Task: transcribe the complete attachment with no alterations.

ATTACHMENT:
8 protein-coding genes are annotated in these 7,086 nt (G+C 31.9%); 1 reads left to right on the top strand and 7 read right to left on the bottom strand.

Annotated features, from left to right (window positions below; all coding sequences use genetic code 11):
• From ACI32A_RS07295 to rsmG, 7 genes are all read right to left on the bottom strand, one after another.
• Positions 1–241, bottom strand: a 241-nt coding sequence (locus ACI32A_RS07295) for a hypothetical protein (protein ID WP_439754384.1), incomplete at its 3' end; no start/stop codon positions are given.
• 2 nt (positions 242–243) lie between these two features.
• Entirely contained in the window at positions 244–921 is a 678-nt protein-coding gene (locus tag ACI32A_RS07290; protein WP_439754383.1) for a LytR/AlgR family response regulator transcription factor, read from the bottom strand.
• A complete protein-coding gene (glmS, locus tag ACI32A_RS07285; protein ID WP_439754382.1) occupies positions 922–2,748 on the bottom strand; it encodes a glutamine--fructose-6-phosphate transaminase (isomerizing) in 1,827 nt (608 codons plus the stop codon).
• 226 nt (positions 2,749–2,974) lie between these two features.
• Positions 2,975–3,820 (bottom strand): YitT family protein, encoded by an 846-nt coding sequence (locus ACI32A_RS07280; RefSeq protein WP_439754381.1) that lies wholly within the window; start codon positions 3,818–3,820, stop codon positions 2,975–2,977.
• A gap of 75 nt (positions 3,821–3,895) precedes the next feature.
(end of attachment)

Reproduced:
8 protein-coding genes are annotated in these 7,086 nt (G+C 31.9%); 1 reads left to right on the top strand and 7 read right to left on the bottom strand.

Annotated features, from left to right (window positions below; all coding sequences use genetic code 11):
• From ACI32A_RS07295 to rsmG, 7 genes are all read right to left on the bottom strand, one after another.
• Positions 1–241, bottom strand: a 241-nt coding sequence (locus ACI32A_RS07295) for a hypothetical protein (protein ID WP_439754384.1), incomplete at its 3' end; no start/stop codon positions are given.
• 2 nt (positions 242–243) lie between these two features.
• Entirely contained in the window at positions 244–921 is a 678-nt protein-coding gene (locus tag ACI32A_RS07290; protein WP_439754383.1) for a LytR/AlgR family response regulator transcription factor, read from the bottom strand.
• A complete protein-coding gene (glmS, locus tag ACI32A_RS07285; protein ID WP_439754382.1) occupies positions 922–2,748 on the bottom strand; it encodes a glutamine--fructose-6-phosphate transaminase (isomerizing) in 1,827 nt (608 codons plus the stop codon).
• 226 nt (positions 2,749–2,974) lie between these two features.
• Positions 2,975–3,820 (bottom strand): YitT family protein, encoded by an 846-nt coding sequence (locus ACI32A_RS07280; RefSeq protein WP_439754381.1) that lies wholly within the window; start codon positions 3,818–3,820, stop codon positions 2,975–2,977.
• A gap of 75 nt (positions 3,821–3,895) precedes the next feature.